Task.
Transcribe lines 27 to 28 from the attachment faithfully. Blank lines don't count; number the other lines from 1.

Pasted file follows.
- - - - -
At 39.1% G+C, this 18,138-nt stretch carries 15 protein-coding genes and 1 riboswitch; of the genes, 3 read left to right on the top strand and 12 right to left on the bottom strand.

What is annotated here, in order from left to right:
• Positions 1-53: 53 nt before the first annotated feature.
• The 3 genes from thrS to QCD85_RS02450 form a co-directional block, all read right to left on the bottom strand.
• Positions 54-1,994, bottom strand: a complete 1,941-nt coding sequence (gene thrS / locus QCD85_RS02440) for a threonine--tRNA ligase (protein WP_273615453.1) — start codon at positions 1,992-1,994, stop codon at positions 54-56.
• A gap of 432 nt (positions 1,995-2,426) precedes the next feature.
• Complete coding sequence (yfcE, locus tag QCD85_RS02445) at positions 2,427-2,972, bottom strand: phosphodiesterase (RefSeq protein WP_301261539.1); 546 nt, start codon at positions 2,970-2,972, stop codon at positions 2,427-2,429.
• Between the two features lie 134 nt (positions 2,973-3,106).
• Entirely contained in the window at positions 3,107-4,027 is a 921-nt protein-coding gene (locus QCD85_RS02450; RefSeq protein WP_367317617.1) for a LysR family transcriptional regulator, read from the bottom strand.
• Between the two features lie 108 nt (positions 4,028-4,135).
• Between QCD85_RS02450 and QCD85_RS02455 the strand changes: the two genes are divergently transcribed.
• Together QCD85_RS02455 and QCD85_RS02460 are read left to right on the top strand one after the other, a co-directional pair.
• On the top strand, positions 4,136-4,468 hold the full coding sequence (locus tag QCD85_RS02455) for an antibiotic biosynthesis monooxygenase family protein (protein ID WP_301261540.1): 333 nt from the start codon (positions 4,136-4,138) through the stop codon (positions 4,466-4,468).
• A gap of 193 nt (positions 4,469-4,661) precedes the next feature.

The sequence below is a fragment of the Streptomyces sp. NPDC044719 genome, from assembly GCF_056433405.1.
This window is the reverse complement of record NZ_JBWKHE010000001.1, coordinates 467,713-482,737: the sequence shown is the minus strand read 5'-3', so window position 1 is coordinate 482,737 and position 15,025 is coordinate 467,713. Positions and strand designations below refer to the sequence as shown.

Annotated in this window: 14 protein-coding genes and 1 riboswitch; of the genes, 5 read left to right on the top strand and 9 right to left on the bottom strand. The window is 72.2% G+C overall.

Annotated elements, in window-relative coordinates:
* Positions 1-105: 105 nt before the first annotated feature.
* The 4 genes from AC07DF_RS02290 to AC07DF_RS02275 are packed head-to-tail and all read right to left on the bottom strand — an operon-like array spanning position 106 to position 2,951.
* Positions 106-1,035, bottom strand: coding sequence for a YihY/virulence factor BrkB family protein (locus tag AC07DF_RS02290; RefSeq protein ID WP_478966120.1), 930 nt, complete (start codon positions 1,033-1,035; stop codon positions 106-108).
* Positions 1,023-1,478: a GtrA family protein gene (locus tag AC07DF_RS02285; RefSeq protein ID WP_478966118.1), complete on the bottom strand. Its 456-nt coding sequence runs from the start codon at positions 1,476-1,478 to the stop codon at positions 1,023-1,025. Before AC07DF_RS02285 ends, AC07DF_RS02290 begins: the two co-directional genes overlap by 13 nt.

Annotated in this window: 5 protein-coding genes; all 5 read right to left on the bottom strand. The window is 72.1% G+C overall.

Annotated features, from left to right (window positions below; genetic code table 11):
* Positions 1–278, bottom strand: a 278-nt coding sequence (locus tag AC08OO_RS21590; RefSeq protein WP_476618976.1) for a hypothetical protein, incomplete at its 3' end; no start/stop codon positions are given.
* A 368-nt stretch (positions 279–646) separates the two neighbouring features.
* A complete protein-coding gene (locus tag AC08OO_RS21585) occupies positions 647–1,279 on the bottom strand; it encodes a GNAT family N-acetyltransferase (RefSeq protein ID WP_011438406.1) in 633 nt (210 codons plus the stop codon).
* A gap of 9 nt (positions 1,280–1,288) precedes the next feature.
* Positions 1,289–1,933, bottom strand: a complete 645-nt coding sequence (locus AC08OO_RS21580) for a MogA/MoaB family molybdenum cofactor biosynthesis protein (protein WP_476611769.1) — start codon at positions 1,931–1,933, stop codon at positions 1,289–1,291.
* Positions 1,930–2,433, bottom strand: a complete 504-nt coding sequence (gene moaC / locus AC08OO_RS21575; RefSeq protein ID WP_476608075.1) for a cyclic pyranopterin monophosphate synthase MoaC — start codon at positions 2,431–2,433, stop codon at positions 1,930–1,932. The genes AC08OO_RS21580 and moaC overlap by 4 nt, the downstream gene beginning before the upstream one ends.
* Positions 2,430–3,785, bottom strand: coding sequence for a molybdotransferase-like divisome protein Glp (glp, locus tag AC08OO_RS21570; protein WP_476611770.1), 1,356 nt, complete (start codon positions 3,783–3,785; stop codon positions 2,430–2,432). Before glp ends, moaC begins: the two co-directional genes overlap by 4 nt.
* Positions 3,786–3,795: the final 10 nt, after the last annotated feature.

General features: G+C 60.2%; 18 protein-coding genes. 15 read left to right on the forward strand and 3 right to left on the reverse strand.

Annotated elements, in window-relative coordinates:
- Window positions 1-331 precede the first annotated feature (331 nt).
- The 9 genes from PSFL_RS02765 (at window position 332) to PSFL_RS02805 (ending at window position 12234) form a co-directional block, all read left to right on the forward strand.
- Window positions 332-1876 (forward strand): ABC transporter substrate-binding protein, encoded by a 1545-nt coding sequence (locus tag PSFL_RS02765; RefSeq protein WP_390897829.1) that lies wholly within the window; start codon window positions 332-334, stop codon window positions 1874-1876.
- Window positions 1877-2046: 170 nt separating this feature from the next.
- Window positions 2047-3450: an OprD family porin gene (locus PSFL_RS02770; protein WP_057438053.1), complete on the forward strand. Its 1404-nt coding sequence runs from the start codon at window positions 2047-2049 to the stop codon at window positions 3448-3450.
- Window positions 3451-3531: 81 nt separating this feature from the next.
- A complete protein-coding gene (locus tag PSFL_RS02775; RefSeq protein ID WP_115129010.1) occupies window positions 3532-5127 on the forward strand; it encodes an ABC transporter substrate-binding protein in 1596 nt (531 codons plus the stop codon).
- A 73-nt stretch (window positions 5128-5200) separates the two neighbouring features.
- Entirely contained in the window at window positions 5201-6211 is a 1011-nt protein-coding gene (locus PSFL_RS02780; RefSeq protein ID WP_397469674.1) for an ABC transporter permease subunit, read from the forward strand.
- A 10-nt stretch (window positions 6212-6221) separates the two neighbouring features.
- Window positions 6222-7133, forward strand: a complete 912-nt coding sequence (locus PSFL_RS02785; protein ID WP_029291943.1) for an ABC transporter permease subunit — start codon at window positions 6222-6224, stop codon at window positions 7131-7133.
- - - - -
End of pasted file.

* A complete protein-coding gene (locus tag AC08OO_RS21585) occupies positions 647–1,279 on the bottom strand; it encodes a GNAT family N-acetyltransferase (RefSeq protein ID WP_011438406.1) in 633 nt (210 codons plus the stop codon).
* A gap of 9 nt (positions 1,280–1,288) precedes the next feature.